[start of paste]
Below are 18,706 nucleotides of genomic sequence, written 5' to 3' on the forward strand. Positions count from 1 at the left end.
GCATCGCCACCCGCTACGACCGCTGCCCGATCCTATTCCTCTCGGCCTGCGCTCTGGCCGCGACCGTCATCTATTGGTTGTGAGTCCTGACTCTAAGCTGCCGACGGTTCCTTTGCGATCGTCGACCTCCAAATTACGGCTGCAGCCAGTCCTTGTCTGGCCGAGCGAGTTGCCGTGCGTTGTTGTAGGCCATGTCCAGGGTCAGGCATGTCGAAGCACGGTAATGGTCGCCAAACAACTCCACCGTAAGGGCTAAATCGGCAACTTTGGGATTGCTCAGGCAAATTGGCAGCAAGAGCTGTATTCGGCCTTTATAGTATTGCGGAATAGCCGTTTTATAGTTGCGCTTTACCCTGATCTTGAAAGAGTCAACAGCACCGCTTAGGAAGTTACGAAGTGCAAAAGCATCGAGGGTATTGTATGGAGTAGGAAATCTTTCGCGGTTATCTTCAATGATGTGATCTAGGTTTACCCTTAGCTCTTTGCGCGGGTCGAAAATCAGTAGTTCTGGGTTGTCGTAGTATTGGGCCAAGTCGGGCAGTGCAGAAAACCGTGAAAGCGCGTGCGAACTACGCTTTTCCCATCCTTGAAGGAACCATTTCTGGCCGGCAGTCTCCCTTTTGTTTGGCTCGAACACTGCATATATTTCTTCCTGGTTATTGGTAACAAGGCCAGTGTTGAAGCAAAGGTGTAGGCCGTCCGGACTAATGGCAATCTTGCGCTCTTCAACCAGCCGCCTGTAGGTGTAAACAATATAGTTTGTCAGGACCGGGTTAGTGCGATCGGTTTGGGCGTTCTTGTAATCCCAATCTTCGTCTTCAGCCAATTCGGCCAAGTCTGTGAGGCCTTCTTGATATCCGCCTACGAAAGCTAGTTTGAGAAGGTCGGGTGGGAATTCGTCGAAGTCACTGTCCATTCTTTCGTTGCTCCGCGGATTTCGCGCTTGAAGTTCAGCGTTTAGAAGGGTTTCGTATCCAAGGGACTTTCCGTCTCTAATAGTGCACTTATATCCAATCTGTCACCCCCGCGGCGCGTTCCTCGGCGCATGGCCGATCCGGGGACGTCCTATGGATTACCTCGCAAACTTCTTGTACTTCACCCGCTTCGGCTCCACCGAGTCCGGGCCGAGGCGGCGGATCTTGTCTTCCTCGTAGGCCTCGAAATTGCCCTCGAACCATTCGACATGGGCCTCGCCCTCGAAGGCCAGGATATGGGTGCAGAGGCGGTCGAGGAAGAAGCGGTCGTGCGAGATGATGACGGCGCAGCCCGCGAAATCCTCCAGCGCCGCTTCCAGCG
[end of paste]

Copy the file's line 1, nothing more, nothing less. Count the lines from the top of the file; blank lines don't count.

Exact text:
Below are 18,706 nucleotides of genomic sequence, written 5' to 3' on the forward strand. Positions count from 1 at the left end.